Emily Pilloton is the founder of Project H Design, a charitable organization that supports, inspires, and delivers humanitarian and life-improving product design solutions. Emily is also a design educator, Managing Editor of Inhabitat, and global design nomad “based” in San Francisco. She was trained in architecture and product design with degrees from UC Berkeley and the School of the Art Institute of Chicago, and has written for Inhabitat, GOOD Magazine, I.D., ReadyMade and others.

Prior to her forthcoming trips to South Africa and Uganda for Project H initiatives, Kate Andrews caught up with Pilloton for DESIGN 21 to talk about Project H Design and Pilloton's ambition to bring a bigger social conscience to product design.

What does the ‘H’ stand for?

It stands for Humanity, Habitats, Health, and Happiness. Project H Design (http://projecthdesign.com/) champions the idea that industrial design, at all stages of the design process, can and should be a tool to address social issues, a vehicle for global life improvement, and a catalyst for individual and community empowerment. At all stages of the design process, our values at Project H are simple: good design for the greater good.

How does Happiness fit in? Is there such a thing as “happy” design?

When I first founded Project H, the "tagline" was initially "product design initiative for humanity, habitats, and health." My mother was the one who ultimately convinced me that happiness is not just a feeling but a value, a priority and ultimately something that can be designed. Designing for happiness is something we, unfortunately, do not see enough of in the design process.

Why did you start Project H?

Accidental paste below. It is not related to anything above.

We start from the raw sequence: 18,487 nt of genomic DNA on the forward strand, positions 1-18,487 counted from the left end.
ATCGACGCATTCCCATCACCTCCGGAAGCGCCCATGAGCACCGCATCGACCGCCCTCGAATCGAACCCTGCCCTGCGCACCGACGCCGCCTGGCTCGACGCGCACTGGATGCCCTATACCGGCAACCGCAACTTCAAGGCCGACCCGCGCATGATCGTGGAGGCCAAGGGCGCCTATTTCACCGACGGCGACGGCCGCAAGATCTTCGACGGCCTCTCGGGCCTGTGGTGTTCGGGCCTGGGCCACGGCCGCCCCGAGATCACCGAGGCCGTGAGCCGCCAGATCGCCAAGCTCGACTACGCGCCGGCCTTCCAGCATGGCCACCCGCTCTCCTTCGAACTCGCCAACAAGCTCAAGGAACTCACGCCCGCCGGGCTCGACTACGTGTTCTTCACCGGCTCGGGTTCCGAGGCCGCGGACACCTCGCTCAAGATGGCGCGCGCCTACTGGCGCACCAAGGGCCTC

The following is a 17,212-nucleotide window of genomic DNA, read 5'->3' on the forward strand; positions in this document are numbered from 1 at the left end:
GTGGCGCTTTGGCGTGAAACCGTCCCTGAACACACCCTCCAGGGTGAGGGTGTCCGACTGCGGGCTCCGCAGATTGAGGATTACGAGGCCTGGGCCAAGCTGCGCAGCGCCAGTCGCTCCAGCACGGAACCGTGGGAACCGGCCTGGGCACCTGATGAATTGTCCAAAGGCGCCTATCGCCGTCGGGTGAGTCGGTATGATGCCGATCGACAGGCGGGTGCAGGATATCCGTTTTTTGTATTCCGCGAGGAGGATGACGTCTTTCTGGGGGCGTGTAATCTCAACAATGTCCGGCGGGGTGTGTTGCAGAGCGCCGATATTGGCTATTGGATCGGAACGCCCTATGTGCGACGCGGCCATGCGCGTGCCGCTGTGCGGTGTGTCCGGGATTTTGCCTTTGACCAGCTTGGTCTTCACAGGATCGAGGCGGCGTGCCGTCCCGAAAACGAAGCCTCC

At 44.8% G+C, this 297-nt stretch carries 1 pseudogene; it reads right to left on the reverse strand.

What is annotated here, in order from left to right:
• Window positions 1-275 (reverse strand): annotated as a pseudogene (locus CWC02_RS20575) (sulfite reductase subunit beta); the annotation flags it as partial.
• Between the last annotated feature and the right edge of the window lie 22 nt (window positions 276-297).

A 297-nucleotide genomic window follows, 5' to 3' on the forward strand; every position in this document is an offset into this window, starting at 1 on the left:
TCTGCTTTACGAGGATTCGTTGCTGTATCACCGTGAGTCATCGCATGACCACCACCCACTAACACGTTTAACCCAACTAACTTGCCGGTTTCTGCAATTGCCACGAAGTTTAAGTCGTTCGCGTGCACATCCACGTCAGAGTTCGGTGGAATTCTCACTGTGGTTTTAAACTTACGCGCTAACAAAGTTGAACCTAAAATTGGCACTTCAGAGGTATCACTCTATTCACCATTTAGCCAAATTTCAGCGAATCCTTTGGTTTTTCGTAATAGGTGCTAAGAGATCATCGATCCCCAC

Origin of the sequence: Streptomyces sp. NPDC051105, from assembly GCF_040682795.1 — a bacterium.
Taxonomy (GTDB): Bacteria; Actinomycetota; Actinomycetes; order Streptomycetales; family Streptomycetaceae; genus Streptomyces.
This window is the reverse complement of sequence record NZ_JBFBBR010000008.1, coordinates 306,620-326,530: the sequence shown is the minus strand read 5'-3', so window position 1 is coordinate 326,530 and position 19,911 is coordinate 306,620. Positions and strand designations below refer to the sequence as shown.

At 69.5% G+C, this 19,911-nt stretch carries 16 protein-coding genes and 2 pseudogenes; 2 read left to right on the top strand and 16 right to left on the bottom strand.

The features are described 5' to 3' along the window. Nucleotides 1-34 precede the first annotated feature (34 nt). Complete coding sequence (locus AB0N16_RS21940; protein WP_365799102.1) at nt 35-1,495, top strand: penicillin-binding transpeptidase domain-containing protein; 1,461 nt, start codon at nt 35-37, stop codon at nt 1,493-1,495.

I founded Project H last year, as a way to provide more social discourse within the design industry, and to build something that had a real social and global impact. With groups like Architecture For Humanity gaining huge momentum and support from the architectural world, I felt there was a counterpart that needed to play catch-up within the industrial design world.

At the same time, having worked as a designer, critic and design writer, I was noticing that there is a human element of green design that’s severely lacking. Much discussion of “sustainable design” comes down to materiality. Is a $1500 bamboo coffee table really greener than a $2 water filtration device for a developing community? Design should not just be “green,” but address basic human needs, improve lives, enable people and economies, and re-invest that human capital back into more productive and socially-sustainable worlds.


In March 2008, Project H delivered 70 Hippo Rollers to Kgautswane, a rural community of upwards of 130,000, five hours drive from Johannesburg, South Africa. Project H raised the funds for all 70 – their initial target was 50 Rollers.
Image courtesy Project H